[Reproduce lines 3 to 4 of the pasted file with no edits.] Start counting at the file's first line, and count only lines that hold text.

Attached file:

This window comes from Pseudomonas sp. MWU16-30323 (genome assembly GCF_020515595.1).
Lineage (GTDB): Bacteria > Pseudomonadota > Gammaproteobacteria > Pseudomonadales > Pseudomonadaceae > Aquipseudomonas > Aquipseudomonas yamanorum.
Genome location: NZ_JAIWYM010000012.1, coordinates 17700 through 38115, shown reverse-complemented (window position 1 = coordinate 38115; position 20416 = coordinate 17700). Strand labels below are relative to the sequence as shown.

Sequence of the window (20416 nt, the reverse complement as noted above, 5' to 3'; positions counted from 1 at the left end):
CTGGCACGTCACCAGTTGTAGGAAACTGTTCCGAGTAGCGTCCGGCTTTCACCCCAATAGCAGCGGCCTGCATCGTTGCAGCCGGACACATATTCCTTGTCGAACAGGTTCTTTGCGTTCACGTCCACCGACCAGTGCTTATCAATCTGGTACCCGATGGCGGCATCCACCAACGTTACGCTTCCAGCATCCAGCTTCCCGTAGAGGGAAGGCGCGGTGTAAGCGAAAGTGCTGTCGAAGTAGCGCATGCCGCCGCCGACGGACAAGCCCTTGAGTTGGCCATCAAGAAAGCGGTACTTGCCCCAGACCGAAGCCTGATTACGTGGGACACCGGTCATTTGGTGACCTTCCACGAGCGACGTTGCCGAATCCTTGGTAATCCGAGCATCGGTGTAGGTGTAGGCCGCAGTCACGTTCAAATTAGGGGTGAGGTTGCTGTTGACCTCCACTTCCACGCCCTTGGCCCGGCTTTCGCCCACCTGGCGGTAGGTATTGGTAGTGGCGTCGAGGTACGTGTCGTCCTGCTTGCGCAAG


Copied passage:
Genome location: NZ_JAIWYM010000012.1, coordinates 17700 through 38115, shown reverse-complemented (window position 1 = coordinate 38115; position 20416 = coordinate 17700). Strand labels below are relative to the sequence as shown.

Sequence of the window (20416 nt, the reverse complement as noted above, 5' to 3'; positions counted from 1 at the left end):